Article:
You are, of course free to name/call your child whatever you want, but to answer your question "Will Japanese people Kotei is a strange name?", they probably will, but with a big IF - they'll think it's strange if they realize your son has a Japanese name.
Since you're asking the question here, I'm assuming that neither you nor the baby's father are Japanese, nor living in Japan, and so if/when Japanese people meet your son, they won't initially think he has a Japanese name. In other words, they won't think "Oh, his name is the Japanese word Kotei, which means emperor. How strange," so much as "Oh, his name is Kotei. That must be a foreign name," and thus not connect it to Kotaro.
People in Japan would be more likely to think Kotei is a strange name if your son is/appears to be Japanese, since then they probably would connect it linguistically to the Japanese vocabulary word kotei. But while kotei does mean emperor, when people in Japan talk about the emperor of Japan, they usually don't use just the word "kotei." He's more commonly referred to as "kotei heika," "his majesty the emperor," so it's not like hearing the nickname Kotei would immediately have people thinking of the emperor of Japan. They might think of kotei pengin/emperor penguins instead. There's also the chance that if your pronunciation of "Kotei" doesn't have enough length on the o sound, people might hear it as the Japanese word for "fixed" or "set" (固定/こてい instead of 皇帝/こうてい).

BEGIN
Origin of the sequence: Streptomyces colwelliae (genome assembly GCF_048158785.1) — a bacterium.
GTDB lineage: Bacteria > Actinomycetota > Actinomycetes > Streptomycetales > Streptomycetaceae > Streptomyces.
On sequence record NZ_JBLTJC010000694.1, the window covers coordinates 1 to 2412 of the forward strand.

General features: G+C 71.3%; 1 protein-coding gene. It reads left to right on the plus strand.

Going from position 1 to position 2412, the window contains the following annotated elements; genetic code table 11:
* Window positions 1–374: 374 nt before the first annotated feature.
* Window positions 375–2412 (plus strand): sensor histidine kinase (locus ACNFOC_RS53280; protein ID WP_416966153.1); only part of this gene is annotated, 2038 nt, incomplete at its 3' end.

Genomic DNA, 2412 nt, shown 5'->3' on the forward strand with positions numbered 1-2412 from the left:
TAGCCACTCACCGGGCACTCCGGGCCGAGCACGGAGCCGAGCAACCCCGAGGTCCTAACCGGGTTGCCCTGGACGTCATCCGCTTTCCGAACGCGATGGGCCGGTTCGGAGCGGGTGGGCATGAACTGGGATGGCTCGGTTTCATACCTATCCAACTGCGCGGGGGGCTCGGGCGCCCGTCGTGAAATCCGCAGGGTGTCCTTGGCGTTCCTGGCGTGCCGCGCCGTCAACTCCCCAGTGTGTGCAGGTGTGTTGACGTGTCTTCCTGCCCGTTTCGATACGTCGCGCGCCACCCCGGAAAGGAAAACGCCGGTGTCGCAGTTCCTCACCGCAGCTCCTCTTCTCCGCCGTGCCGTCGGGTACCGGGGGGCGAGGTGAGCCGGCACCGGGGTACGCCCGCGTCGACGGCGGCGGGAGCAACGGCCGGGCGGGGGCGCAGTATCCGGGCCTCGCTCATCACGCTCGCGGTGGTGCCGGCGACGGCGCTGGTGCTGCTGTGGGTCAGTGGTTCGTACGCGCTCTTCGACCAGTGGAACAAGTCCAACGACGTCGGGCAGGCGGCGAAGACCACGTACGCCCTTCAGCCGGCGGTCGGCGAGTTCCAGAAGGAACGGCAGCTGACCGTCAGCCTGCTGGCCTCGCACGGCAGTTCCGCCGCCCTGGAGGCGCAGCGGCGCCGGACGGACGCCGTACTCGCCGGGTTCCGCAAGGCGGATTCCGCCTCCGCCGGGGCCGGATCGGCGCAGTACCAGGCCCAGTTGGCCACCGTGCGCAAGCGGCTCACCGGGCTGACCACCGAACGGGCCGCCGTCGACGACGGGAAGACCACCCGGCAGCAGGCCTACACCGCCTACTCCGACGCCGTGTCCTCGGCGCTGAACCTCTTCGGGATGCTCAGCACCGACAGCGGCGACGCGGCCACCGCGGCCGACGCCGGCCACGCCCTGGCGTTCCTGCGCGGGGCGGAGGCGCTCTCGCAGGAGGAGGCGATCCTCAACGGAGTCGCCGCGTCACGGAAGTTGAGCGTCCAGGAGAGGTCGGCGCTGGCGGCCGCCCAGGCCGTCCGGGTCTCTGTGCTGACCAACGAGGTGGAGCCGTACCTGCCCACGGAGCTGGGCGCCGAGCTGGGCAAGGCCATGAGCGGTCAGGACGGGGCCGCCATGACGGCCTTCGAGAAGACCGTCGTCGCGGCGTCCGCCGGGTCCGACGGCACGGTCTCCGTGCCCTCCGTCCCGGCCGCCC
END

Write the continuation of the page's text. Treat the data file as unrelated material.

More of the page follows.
On the other hand, if Japanese people do know your son's full name is Kotaro, and you call him Kotei as a nickname, they'll probably think the way you'e shortening the name is unusual. In Japan, the more common ways to shorten Kotaro would be to call him Ko, Ko-kun, or Ko-chan. For a native Japanese speaker, changing Kotaro to Kotei instead of Ko would probably feel a little like how a native English speaker would feel about changing Susan to Susa instead of Susie - sort of strange, but not shockingly so.
「We like kotei spelling better than kotay but if it’s offensive or strange to Japanese people we can stick with kotay. 」
Neither one is offensive. It's not like Japanese people will find it rude and presumptuous that your son's nickname sounds like the word for "emperor." Both will seem strange to Japanese people only if they know the entire backstory of your son's name, but unless you're introducing him as "This is my son Kotaro, but we decided to give him the nickname Kotei" most Japanese people will just think "Kotei must be a normal name in this person's home country."